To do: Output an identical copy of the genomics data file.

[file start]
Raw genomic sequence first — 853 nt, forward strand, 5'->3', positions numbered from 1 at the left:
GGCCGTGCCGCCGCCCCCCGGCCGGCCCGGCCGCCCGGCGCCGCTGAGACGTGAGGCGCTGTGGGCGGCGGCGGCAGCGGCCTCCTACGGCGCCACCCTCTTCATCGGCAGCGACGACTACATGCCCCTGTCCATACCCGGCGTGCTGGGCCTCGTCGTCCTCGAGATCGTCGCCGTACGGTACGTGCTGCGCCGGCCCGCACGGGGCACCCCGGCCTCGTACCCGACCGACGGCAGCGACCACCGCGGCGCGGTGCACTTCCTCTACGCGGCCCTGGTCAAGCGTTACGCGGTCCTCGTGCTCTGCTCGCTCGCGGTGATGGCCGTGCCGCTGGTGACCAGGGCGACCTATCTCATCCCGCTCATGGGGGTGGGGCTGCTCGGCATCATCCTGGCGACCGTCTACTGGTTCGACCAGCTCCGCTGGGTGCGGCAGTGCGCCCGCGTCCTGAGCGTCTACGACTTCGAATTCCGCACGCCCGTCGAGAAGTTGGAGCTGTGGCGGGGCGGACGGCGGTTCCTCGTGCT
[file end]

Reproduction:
Raw genomic sequence first — 853 nt, forward strand, 5'->3', positions numbered from 1 at the left:
GGCCGTGCCGCCGCCCCCCGGCCGGCCCGGCCGCCCGGCGCCGCTGAGACGTGAGGCGCTGTGGGCGGCGGCGGCAGCGGCCTCCTACGGCGCCACCCTCTTCATCGGCAGCGACGACTACATGCCCCTGTCCATACCCGGCGTGCTGGGCCTCGTCGTCCTCGAGATCGTCGCCGTACGGTACGTGCTGCGCCGGCCCGCACGGGGCACCCCGGCCTCGTACCCGACCGACGGCAGCGACCACCGCGGCGCGGTGCACTTCCTCTACGCGGCCCTGGTCAAGCGTTACGCGGTCCTCGTGCTCTGCTCGCTCGCGGTGATGGCCGTGCCGCTGGTGACCAGGGCGACCTATCTCATCCCGCTCATGGGGGTGGGGCTGCTCGGCATCATCCTGGCGACCGTCTACTGGTTCGACCAGCTCCGCTGGGTGCGGCAGTGCGCCCGCGTCCTGAGCGTCTACGACTTCGAATTCCGCACGCCCGTCGAGAAGTTGGAGCTGTGGCGGGGCGGACGGCGGTTCCTCGTGCT